Did you know that it is your responsibility to check that you have been provided a valid ABN by your suppliers? If you have not been provided a valid ABN it is your duty to withhold 47% from the payment and direct this to the ATO. The onus is on you, the payer of the invoice to check this.

Why would someone quote an incorrect ABN? The answer is pretty obvious to me (the cash economy), but most Tradies don’t even consider it when paying their subbies. In 2017, details were released that over 40% of ABN’s quoted in the Northern Territory were for Bunnings. Clearly the Bunnings ABN has been misused, but how many “customers” noticed the wrong ABN had been quoted. If you are caught out during an audit paying these subbies with no ABN, and not withholding the 47%, the ATO can assess you for that amount. It is worth the few seconds it takes to check an ABN. Of course, you can do that on the internet but this tool allows you to do it on your mobile device.

Record keeping “My deductions”

This function is available for any taxpayer to take a photo of their receipts and store their expense claims online. The ATO want you to link this to your Tax File Number with the idea being that this data will be prefilled into tax returns in the future (for individual taxpayers). This has been promised for a few years now and has not happened, not that I have seen at least.

I am a little dubious about giving the ATO more info than they need to be honest, but it can be a handy way to keep a record of your receipts. My concern is that if the ATO recognise you are saving non-deductible receipts to the app you may be the target of an audit. Not all receipts presented to your accountant become tax deductions. I personally would prefer that filter to be done without the ATO’s input. Just my opinion.

If you don’t link your TFN to the program and lose your phone, you will probably be losing all your receipts as well, so please be careful using this function. If you have not linked the app to a TFN make sure you keep a copy of your receipts elsewhere. I think it is particularly aimed at the individual taxpayer as there are much better solutions for business (although they are not free). However, this may be a better alternative than losing all your receipts.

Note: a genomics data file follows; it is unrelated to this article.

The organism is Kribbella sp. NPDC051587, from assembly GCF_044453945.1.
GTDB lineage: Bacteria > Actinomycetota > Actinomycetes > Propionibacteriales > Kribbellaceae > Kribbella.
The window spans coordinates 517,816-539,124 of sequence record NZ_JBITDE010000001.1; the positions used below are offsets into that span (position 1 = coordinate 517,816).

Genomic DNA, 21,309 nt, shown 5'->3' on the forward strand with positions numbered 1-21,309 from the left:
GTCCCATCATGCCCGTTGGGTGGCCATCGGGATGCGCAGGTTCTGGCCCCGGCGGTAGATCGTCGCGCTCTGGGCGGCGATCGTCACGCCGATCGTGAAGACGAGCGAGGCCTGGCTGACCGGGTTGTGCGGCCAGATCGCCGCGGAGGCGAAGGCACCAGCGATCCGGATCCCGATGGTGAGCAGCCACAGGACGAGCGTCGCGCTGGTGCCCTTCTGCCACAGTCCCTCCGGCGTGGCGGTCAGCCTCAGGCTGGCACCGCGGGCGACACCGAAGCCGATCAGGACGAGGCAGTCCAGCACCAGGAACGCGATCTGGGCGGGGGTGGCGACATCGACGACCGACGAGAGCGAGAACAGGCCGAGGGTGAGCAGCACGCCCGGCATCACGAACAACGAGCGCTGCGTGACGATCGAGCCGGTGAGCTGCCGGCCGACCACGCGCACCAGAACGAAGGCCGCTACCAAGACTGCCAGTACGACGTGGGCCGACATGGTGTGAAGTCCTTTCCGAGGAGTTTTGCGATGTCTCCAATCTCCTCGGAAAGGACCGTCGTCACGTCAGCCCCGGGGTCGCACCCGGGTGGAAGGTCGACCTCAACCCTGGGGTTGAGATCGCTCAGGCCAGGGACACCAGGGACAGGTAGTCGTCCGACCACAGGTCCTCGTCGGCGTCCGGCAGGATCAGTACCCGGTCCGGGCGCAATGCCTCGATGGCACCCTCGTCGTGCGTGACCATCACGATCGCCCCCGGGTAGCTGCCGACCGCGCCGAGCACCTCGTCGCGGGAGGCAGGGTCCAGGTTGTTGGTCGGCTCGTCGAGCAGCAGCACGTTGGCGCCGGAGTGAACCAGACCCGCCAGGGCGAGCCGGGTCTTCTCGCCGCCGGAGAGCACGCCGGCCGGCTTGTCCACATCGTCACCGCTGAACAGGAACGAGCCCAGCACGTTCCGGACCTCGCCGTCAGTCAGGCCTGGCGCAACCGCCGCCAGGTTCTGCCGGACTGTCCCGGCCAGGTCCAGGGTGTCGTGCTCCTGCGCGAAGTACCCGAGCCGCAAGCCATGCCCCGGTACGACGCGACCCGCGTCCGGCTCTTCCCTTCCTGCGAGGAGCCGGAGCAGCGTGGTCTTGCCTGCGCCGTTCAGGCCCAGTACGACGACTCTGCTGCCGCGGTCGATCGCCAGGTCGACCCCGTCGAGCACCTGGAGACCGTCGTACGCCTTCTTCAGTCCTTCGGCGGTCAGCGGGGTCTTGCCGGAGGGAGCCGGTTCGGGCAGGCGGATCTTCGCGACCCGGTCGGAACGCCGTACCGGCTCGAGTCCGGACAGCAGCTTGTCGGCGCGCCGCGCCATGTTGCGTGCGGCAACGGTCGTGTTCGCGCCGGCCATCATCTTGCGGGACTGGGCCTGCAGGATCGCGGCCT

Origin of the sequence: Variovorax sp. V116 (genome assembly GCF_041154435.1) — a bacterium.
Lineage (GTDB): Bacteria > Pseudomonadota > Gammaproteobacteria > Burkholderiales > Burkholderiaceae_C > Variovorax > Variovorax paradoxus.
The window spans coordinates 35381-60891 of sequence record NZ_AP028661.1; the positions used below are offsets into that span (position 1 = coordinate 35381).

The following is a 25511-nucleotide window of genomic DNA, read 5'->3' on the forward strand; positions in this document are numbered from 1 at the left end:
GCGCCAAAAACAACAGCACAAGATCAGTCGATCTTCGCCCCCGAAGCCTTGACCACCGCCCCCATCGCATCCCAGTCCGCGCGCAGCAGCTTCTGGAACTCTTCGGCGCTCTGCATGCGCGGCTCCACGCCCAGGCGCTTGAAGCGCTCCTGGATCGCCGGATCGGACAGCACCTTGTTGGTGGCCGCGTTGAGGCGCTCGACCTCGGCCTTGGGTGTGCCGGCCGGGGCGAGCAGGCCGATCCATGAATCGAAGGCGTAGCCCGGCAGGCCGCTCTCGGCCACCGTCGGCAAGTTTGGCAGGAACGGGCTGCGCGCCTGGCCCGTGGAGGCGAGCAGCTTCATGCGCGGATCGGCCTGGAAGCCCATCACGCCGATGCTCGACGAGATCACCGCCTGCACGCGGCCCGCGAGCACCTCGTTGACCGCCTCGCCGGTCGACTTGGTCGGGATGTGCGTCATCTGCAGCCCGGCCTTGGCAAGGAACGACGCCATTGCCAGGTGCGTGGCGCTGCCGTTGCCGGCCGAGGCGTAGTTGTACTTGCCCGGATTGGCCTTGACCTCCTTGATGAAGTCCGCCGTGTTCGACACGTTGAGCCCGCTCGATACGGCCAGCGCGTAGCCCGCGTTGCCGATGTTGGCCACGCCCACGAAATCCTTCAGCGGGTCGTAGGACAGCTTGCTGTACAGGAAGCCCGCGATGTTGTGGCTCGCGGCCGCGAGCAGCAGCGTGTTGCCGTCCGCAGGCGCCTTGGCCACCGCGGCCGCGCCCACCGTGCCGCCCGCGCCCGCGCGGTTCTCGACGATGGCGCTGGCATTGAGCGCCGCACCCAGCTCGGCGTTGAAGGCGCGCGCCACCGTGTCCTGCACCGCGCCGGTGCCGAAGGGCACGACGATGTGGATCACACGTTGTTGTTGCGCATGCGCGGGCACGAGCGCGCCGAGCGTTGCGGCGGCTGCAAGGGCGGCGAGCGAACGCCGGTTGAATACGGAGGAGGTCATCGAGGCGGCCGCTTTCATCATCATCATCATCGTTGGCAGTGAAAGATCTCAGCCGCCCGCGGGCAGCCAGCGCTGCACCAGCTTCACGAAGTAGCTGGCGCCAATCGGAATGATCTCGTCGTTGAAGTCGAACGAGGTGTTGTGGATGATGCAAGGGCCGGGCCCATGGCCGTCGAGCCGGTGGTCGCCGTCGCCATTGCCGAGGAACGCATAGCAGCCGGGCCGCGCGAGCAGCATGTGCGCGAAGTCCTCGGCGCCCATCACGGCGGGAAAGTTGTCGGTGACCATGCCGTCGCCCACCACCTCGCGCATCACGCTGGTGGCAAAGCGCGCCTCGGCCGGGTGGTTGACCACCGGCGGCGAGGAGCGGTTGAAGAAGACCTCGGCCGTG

Business Performance Check

This is not available for all business types, but essentially it is a benchmarking tool. A number of the trades are included in this benchmarking tool so it is worth spending a few minutes looking at this.

You put in a few basic details (turnover, expenses etc) and it gives you a performance graphic comparing you to your industry.

Why is this important? Businesses who sit outside their industry benchmarks are targets for an audit. It may indicate that you are working in the cash economy and that is what the ATO are looking for. It could be that you do not really fit into that business category. It is important that the industry indicator on your tax return reflects the correct business you are in so as to avoid a benchmark based audit.

This tool may also help you understand how your business is performing compared to your peers.

Of course there are other functions on this app including fuel tax credit calculators and payment plan estimators (for ATO debt repayments) so take the time to download it and explore. It costs nothing and may save you some unnecessary stress in the future.


While we hear a lot of talk about the NSW COVID-19 Grants, JobSaver and the federally administered COVID-19 Disaster Payment as the suite of assistance available to small business, the subject of rent relief has not gained the same headlines and media attention.  There is a great deal of confusion about how the rent relief packages work and I am sure many businesses have been too overwhelmed to look into this.